Religion & Liberty Online

Five charged in U.S. with spying on those critical of China

(Image credit: Associated Press)

The indictments highlight the continued efforts by the Chinese Communist Party to squash dissent and the pro-democracy movement of the once-free city.

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Five people, including a U.S. resident, have been charged with conspiracy and other charges related to espionage and a transnational repression scheme in a federal court in Brooklyn.

The indictment charges Shujun Wang, a U.S. citizen and Queens resident as well as four officials from China’s Ministry of State Security (MSS) – Feng He (also known as “Boss He”), Jie Ji, Ming Li (also known as “Elder Tang” or “Little Li”), and Keqing Lu (also known as “Boss Lu”). He, Ji, Li and Lu remain at large while Wang has been in custody since March on a criminal matter.

“Today’s indictment exposes and disrupts an operation by the PRC that threatens the safety and freedom of Chinese nationals residing in the United States on account of their pro-democracy beliefs and speech,” said Breon Peace, United States Attorney for the Eastern District of New York. “Our Office and our law enforcement partners will remain vigilant to thwart foreign espionage activities aimed at our citizens and residents.”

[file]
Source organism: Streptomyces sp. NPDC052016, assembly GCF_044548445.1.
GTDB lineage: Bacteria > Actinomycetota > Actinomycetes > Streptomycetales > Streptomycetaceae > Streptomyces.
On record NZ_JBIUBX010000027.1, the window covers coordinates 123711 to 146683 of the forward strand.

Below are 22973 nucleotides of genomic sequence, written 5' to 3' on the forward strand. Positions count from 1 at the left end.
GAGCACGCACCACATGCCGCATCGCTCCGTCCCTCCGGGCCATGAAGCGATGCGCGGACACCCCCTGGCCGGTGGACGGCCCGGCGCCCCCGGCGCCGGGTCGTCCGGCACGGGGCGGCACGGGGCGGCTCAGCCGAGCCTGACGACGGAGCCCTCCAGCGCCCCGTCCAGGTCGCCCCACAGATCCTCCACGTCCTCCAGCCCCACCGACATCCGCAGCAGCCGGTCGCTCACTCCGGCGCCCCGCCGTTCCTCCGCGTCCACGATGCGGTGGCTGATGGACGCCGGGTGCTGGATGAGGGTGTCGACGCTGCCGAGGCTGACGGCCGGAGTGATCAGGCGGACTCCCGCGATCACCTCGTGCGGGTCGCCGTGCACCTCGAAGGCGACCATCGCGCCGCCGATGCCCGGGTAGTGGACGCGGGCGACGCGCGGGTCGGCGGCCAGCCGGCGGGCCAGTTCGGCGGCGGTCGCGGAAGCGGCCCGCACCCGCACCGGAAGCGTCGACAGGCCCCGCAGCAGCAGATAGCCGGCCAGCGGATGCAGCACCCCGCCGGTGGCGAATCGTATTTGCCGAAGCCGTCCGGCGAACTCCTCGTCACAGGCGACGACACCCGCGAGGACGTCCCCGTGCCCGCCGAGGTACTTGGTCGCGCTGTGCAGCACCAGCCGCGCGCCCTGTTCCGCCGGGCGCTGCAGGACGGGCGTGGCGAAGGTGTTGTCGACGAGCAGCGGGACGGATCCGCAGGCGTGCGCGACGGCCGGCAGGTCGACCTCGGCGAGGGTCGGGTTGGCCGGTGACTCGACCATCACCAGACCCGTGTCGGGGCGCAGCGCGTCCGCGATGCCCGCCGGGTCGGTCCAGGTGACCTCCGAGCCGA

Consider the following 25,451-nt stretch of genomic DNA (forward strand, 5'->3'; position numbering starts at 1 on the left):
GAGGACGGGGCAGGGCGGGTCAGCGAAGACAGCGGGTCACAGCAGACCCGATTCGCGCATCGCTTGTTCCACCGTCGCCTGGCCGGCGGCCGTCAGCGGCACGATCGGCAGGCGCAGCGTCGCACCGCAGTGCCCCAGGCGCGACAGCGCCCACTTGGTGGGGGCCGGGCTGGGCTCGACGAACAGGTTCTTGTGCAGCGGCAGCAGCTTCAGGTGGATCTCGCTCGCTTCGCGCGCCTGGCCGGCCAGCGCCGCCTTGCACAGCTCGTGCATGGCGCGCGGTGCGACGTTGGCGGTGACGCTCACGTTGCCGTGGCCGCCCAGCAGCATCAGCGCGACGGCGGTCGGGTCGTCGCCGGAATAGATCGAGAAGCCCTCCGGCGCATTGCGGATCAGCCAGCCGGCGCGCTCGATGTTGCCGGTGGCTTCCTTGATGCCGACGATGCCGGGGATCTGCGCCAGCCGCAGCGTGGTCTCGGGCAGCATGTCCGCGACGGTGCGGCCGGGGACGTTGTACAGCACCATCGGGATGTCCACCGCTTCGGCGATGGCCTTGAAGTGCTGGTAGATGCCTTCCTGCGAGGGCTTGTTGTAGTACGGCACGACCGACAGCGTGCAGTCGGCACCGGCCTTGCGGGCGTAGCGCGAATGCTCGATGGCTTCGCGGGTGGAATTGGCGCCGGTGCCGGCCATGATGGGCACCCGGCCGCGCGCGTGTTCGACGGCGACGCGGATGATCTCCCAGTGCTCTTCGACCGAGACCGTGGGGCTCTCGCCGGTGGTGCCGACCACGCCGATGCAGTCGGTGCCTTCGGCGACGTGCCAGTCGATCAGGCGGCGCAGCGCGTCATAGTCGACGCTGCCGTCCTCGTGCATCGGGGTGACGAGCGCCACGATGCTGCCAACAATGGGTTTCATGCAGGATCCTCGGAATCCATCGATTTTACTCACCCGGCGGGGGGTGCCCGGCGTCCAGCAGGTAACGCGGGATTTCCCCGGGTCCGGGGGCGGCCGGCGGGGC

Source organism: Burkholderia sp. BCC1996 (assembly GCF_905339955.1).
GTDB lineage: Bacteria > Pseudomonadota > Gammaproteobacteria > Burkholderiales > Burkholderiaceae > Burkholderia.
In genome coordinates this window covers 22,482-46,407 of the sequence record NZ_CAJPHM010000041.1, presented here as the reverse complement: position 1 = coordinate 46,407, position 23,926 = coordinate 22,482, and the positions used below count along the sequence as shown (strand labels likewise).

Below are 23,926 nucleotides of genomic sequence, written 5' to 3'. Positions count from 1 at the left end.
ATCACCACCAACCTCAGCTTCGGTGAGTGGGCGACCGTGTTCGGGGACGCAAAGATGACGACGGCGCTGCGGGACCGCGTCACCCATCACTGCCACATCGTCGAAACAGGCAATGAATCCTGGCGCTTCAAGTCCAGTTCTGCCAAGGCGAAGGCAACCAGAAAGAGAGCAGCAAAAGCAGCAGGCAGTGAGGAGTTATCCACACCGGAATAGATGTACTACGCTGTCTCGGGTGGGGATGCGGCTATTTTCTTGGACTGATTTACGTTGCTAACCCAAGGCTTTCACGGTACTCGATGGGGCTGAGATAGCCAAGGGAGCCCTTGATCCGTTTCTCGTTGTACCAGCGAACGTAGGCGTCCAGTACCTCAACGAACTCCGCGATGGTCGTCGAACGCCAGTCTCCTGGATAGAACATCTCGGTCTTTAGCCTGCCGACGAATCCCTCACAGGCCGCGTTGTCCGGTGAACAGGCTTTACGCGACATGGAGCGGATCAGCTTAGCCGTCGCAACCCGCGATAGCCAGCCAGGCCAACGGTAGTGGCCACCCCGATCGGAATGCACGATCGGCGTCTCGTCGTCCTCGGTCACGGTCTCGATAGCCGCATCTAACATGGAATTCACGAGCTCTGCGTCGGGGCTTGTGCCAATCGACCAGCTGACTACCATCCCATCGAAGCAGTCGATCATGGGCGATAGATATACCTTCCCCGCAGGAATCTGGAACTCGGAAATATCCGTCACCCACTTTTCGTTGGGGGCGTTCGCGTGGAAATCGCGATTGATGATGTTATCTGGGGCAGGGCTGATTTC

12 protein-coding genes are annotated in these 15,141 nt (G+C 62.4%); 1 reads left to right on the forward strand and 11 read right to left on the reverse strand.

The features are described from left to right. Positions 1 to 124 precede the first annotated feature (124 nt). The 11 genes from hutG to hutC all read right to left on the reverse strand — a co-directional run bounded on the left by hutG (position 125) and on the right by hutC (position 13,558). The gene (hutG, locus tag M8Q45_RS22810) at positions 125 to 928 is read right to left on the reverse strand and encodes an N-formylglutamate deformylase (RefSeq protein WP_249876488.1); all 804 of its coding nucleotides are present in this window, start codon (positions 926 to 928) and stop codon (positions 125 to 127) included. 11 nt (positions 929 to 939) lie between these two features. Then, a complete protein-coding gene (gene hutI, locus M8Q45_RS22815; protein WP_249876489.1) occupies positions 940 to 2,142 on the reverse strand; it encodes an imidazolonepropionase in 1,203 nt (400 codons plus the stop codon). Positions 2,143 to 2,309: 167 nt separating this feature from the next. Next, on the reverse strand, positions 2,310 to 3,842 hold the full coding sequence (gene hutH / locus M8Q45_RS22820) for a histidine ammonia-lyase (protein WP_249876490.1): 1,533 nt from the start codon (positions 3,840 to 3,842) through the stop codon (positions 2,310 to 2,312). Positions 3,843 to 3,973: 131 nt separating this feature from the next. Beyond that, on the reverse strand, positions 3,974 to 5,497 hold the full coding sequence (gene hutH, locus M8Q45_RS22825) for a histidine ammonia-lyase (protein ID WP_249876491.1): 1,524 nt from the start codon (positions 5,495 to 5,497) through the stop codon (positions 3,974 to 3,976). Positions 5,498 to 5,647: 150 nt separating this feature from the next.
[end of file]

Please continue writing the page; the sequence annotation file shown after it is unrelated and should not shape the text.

Matthew G. Olsen, Assistant Attorney General of the Justice Department’s National Security Division said “We will not tolerate efforts by the PRC or any authoritarian government to export repressive measures to our country,” stated Assistant Attorney General Olsen. “These charges demonstrate the Justice Department’s unwavering commitment to hold accountable all those who violate our laws in seeking to suppress dissenting voices within the United States and to prevent our residents from exercising their lawful rights.”

This news comes as China continues to crack down on pro-democracy activists in Hong Kong. Activist Jimmy Lai and seven other activists are currently on trial for participating in a vigil to remember the Tiananmen Square massacre. Such vigils are now banned under the extremist National Security Law.

Passed down from Beijing, Hong Kong’s strict National Security Law bans what the city deems to be acts of subversion, secession or terrorism. Since the law’s implementation in June 2020, more than 150 activities and individuals have been arrested.

The Hong Konger, the Acton Institute’s documentary on the life of Lai, tells the story of his ongoing struggle against the growing power of the Hong Kong government. It will be released in 2022.

Eric Kohn

Eric Kohn is director of marketing and communications at the Acton Institute. In that role, he works to bring Acton's vision of a free and virtuous society characterized by individual liberty and sustained by religious principles to a wider audience.